Joint work with Hye Young Kim and Robert Weaver
(University of Pittsburgh, Department of Bioengineering, Pittsburgh PA 15260).
Three distinct tissues from the early frog embryo contain either cells that
exhibit either no translational movement, mono-polar directed cell
migration, or mediolateral cell intercalation. Interestingly, while each
cell type exhibits different patterns of cell protrusions they manifest the
same stereotypical periodic pattern of F-actin contractions within the
pericellular cortex. Contractions form in less than a minute as cortex
covering a few square micrometers appears to contract toward a focal point.
As contraction progresses the F-actin network increases in density at which
point the network appears to depolymerize back to the initial background
state. The time-course of contraction followed by depolymerization takes
less than two minutes. In order to understand the formation and disassembly
of these F-actin contractions we are combining experiments to disrupt or
activate the actomyosin cortex with a simple model that captures the basic
dynamics of two-dimensional actomyosin networks in the cell cortex. Our
model is based on a mechanical representation of myosin II mini-fibrils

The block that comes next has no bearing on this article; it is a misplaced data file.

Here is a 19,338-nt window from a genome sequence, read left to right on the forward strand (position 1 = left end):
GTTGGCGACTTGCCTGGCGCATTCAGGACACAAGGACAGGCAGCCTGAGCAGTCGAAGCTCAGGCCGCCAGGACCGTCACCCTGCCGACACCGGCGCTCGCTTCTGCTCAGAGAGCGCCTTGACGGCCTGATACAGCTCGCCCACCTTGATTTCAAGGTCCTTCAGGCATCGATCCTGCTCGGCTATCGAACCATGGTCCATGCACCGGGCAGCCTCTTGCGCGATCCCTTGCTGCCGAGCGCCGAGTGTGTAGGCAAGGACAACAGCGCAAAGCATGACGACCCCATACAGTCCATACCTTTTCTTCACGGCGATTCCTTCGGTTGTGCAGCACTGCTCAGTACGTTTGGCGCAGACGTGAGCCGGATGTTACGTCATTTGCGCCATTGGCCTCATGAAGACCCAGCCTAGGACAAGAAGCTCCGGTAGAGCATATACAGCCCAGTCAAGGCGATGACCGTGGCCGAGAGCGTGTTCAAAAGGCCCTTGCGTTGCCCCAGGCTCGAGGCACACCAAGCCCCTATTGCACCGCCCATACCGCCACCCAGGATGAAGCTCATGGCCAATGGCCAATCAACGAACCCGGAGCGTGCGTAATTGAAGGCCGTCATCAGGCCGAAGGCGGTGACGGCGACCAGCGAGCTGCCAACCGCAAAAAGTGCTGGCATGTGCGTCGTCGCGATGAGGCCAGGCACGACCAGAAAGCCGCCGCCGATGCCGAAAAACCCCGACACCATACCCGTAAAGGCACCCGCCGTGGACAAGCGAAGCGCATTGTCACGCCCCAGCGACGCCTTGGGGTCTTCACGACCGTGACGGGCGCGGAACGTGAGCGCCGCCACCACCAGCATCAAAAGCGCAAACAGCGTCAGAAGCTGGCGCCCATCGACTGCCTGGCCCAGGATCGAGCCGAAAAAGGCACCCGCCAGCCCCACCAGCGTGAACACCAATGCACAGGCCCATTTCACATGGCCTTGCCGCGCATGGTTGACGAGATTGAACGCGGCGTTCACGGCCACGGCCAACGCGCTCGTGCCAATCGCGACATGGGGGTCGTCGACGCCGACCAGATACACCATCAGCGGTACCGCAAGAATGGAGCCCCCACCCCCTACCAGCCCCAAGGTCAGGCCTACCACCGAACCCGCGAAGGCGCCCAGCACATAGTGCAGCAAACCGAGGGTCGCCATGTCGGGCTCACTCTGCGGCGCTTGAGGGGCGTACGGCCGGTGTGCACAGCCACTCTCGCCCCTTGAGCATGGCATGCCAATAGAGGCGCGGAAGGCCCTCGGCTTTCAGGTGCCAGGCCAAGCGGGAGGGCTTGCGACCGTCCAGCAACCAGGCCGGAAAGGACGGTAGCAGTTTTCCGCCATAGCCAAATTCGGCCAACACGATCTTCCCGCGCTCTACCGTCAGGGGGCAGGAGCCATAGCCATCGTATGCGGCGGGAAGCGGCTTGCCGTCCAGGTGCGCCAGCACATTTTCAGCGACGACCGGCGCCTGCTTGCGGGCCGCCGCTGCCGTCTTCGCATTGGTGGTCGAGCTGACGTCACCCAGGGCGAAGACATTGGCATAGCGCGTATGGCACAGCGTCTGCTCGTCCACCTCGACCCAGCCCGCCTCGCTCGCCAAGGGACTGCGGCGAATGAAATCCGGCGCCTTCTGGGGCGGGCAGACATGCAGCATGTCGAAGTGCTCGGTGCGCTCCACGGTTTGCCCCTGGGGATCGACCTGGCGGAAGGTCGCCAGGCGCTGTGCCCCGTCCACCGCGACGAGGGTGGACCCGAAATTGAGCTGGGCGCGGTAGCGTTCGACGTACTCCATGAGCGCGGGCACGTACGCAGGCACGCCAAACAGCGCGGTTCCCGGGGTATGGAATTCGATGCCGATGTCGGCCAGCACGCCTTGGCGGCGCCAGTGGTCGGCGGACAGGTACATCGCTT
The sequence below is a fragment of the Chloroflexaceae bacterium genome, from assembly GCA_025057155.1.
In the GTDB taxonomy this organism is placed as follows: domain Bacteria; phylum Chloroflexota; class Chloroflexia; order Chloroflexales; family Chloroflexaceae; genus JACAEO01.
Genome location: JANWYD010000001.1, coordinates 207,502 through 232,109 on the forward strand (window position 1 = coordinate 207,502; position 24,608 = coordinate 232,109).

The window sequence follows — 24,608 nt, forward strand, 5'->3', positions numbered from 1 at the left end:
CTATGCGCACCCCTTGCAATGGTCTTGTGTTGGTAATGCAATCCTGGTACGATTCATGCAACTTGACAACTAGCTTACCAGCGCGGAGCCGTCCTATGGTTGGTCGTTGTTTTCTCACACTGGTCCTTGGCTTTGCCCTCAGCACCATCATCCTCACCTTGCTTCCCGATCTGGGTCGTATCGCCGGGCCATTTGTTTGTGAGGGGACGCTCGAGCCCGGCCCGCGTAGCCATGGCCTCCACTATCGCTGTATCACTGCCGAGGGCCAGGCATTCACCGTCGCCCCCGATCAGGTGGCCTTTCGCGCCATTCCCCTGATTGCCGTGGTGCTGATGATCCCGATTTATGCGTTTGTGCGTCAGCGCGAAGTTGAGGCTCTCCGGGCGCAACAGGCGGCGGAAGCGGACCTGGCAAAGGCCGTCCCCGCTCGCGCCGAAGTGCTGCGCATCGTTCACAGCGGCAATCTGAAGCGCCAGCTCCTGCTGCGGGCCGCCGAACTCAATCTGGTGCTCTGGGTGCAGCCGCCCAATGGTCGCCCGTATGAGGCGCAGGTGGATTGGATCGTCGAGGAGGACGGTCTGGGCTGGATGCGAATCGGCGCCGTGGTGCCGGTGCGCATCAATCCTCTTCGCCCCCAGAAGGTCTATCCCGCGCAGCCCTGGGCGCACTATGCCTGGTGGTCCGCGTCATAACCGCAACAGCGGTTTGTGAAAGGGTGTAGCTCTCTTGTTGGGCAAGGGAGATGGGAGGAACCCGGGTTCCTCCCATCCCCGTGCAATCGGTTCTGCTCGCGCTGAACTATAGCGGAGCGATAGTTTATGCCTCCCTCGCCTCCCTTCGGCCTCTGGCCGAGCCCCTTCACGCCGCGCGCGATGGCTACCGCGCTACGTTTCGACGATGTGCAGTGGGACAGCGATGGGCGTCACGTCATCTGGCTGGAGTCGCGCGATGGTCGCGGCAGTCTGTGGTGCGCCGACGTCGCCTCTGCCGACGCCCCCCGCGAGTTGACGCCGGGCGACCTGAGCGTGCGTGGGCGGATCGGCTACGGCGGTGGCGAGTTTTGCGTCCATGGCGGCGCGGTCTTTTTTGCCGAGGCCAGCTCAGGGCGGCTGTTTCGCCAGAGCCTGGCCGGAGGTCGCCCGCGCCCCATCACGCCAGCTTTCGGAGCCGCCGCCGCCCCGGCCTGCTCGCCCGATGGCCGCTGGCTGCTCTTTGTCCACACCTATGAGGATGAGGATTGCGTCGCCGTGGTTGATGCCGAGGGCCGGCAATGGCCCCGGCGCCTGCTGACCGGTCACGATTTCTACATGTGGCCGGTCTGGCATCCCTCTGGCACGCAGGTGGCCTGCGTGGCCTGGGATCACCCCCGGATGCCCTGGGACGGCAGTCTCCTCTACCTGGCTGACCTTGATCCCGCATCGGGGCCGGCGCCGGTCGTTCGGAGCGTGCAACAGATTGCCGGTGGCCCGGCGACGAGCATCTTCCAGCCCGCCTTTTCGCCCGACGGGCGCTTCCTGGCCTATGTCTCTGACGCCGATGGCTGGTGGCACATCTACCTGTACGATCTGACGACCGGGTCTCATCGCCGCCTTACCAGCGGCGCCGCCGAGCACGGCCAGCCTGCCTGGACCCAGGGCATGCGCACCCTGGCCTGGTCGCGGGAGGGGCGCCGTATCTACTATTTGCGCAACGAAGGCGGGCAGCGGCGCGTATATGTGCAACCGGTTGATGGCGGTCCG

distributed within a network of polarized actin filaments and appears to
capture the initial phase of contraction but not the later disassembly phase
of F-actin contractions seen in vivo. Combined analysis of actin dynamics
and modeling efforts are needed to understand the complex connections
between the molecular mechanisms controlling subcellular mechanics and how
these processes shape cells and tissues during development.
To move in a persistent, directed manner, motile cells must break symmetry and initiate movement that is maintained even after the stimulus is removed. In this poster, I will present a model of intracellular polarization in crawling cells that couples biochemical dynamics with spatially directed force generation. This biologically based model is able to reproduce a number of experimentally observed features including consistent responses to stimuli of varying strength and spontaneous polarization. I will discuss how polarization in other cell types will inform future directions of this model.
Joint work with Igor R. Kuznetsov and Marc Herant.
The transport of labeled G-actin from the mid-lamella region to the
leading edge in a highly motile malignant rat fibroblast line has
recently been studied using fluorescence localization after photo
bleaching or FLAP (see Zicha et al.[Zicha2003]). The transit times
recorded in these experiments were so fast, that simple diffusion was
deemed an insufficient explanation. Since this conclusion has been
controversial we here we re-examine the Zicha-FLAP experiments using a
two-phase reactive interpenetrating flow formalism to model the
cytoplasm and the transport dynamics of bleached and unbleached actin in
a moving cell. This new analysis reveals a mechanism that can